(Recasts with CEO interview, conference call)
By Nicole Mordant
VANCOUVER, July 31 (Reuters) - Goldcorp Inc reported stronger-than-expected quarterly earnings on Thursday as the company, the world’s biggest gold producer by market value, reined in production costs, but its shares slid along with other gold stocks as the price of bullion fell.
Costs plunged at Goldcorp’s Penasquito mine in Mexico as it pushed to boost efficiency and grades improved. All-in sustaining costs at Goldcorp’s biggest producing mine dropped to $362 an ounce from $1,484 a year earlier.
“I am really, really pleased with what is going on a Penasquito. They are hitting on all cylinders,” Goldcorp Chief Executive Chuck Jeannes said in an interview.
Company-wide, costs improved to $852 an ounce from $1,227 an ounce.
Goldcorp now expects costs toward the low end of its forecast range of between $950 an ounce and $1,000 per gold ounce for the full-year.
For more than a year, gold producers globally have been on a cost-cutting tear, to restore profits hit in recent years by soaring mine site costs, overpriced acquisitions and a 28 percent drop in the bullion price last year.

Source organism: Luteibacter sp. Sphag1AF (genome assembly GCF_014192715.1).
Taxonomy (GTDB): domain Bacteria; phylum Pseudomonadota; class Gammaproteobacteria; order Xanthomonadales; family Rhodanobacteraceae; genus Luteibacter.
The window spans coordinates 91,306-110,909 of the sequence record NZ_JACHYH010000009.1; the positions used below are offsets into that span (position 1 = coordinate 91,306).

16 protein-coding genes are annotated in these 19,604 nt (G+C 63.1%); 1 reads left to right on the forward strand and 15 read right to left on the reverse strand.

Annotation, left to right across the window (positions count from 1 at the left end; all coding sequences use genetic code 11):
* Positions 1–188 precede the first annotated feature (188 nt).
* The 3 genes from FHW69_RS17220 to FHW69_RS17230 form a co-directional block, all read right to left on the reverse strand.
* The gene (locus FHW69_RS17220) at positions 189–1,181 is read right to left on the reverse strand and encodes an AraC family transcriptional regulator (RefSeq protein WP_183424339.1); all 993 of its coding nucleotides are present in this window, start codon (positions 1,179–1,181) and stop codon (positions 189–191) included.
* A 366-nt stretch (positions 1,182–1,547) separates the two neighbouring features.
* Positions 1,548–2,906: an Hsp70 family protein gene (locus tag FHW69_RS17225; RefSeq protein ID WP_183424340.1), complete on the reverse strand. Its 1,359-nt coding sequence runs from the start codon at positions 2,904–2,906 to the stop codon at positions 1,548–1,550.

That is even as spending on sustaining capital, or investment required to sustain existing production, is expected to increase significantly in the second half of 2014.
Goldcorp’s gold production rose by less than 0.5 percent to 648,700 ounces in the quarter from a year ago. The increase came despite the company’s sale of its Marigold mine, and a dispute with local landowners that halted production at the Los Filos mine in Mexico for 43 days in the quarter.
The Vancouver-based company left unchanged its production forecast for the year but narrowed its capital spending forecast range to between $2.3 billion and $2.4 billion from $2.3 billion to $2.5 billion.
Jeannes declined to comment on a recent Bloomberg report that Goldcorp had expressed an interest in buying African gold mines from rival Newmont Mining Corp earlier this year.
Asked if Goldcorp would consider expanding outside the Americas, where all its mines and projects are located, Jeannes said the miner has in the past looked at assets outside its current geographical reach.
“We are one of the largest gold mining companies in the world and we can’t compete for assets if I am only looking at half the planet,” he said.
Goldcorp reported second-quarter earnings of $181 million, or 22 cents a share, compared with a loss of $1.93 billion, or $2.38, a year earlier, when the company took a $1.96 billion after-tax impairment charge.
Adjusted earnings rose to $164 million, or 20 cents a share, from $117 million, or 14 cents a share, a year earlier. Analysts expected 14 cents a share.
Goldcorp’s shares were down 1 percent at C$29.92 in Toronto. Most other big gold company stocks were down around 2 percent as bullion fell on stronger U.S. economic data. (Additional reporting by Euan Rocha in Toronto; Editing by Bernadette Baum, Nick Zieminski and Steve Orlofsky)